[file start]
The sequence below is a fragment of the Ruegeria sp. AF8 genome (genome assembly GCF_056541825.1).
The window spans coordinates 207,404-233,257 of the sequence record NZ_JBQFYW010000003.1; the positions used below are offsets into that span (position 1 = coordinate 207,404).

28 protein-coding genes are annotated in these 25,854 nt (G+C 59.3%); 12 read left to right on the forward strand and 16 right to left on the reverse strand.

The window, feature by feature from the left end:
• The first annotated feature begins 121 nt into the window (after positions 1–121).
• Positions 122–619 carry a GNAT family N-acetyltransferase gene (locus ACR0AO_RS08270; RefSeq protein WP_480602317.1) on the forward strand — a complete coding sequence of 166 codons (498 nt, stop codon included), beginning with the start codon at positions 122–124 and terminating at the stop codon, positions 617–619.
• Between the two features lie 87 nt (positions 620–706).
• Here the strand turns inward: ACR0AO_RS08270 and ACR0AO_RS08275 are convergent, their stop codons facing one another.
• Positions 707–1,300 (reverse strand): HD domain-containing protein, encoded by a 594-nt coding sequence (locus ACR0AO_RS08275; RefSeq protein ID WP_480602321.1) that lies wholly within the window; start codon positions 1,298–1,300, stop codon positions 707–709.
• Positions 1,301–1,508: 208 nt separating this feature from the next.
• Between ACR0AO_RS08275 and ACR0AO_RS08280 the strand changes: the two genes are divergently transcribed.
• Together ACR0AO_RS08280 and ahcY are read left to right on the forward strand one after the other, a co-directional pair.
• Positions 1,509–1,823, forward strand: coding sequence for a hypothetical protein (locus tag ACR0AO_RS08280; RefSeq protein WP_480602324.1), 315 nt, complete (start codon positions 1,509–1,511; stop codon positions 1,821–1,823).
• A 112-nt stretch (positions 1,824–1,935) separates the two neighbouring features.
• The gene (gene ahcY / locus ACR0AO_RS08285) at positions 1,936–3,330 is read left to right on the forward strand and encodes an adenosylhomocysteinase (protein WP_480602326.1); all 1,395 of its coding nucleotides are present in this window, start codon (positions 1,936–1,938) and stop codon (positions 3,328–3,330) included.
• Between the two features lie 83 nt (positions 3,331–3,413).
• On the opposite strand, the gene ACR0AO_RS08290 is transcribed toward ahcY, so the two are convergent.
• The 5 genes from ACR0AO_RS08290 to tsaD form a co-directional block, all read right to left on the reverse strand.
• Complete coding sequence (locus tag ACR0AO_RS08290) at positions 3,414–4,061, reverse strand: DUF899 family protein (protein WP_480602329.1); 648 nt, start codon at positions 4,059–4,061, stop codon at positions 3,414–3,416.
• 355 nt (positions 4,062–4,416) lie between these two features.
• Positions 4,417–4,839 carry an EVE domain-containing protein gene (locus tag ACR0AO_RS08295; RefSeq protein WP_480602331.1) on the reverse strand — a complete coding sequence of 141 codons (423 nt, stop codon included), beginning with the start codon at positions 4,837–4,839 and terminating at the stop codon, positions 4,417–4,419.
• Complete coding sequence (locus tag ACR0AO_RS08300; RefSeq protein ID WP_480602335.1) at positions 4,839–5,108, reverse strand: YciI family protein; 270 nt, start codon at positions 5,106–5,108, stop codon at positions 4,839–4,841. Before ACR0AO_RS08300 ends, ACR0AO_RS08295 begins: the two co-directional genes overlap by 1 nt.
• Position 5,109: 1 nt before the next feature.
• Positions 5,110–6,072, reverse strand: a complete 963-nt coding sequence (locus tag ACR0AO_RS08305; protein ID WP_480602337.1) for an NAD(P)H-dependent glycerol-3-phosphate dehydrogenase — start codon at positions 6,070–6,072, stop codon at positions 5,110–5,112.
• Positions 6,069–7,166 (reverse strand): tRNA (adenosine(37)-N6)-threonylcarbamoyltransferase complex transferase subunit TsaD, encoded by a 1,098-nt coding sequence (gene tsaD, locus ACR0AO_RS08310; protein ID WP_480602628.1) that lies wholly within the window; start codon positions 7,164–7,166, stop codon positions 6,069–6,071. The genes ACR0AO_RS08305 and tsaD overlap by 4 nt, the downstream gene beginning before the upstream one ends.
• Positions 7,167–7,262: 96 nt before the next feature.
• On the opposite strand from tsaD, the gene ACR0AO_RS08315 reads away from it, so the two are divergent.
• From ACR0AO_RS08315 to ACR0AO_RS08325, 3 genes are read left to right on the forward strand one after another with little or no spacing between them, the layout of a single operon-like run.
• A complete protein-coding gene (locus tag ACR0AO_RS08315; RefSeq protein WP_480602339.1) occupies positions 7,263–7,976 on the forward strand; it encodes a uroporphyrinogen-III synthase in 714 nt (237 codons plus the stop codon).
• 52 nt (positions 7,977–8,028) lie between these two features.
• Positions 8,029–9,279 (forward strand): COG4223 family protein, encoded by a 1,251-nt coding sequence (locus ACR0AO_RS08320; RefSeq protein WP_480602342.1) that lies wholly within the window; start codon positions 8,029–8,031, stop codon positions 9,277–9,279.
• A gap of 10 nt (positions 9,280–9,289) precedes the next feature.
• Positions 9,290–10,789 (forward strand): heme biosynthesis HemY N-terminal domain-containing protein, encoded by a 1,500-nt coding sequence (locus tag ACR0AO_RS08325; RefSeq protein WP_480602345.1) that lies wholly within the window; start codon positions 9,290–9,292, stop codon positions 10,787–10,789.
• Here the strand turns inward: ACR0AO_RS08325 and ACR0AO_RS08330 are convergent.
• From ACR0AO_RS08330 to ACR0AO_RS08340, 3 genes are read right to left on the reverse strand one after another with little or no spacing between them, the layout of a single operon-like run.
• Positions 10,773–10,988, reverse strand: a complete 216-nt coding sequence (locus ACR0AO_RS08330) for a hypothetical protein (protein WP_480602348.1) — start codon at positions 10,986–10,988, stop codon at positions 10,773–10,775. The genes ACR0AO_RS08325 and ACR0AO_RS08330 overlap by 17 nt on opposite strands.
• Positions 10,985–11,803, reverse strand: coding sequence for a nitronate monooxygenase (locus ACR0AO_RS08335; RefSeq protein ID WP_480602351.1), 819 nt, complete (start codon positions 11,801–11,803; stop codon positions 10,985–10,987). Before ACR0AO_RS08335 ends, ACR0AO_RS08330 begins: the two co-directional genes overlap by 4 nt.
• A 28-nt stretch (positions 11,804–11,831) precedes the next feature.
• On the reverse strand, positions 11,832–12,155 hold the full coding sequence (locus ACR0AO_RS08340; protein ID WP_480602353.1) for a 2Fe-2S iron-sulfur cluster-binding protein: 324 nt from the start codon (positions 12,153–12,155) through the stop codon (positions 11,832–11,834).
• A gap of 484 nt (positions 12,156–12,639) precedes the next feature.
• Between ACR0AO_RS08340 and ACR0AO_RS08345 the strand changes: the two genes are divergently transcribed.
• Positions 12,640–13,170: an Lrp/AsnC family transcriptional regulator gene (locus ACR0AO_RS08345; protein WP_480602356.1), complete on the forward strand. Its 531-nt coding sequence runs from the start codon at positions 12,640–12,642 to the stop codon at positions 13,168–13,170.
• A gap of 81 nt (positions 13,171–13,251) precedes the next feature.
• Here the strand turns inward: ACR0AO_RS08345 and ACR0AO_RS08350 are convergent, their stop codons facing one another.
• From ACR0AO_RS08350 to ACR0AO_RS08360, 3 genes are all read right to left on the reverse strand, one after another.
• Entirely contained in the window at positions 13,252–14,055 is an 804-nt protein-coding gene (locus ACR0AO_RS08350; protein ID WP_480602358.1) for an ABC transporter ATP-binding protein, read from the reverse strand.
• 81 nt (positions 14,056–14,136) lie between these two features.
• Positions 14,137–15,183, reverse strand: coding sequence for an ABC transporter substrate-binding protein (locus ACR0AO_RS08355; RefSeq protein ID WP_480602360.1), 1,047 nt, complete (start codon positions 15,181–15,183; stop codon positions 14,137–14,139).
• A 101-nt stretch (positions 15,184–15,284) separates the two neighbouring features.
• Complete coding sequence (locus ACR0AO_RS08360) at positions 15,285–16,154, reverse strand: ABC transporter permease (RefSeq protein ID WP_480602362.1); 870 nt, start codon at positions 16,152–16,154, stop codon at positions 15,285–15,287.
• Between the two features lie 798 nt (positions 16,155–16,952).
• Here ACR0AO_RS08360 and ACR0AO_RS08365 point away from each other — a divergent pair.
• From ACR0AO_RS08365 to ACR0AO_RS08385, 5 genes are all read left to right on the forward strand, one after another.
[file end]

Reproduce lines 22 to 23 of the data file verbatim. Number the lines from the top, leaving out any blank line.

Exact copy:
• Complete coding sequence (locus tag ACR0AO_RS08300; RefSeq protein ID WP_480602335.1) at positions 4,839–5,108, reverse strand: YciI family protein; 270 nt, start codon at positions 5,106–5,108, stop codon at positions 4,839–4,841. Before ACR0AO_RS08300 ends, ACR0AO_RS08295 begins: the two co-directional genes overlap by 1 nt.
• Position 5,109: 1 nt before the next feature.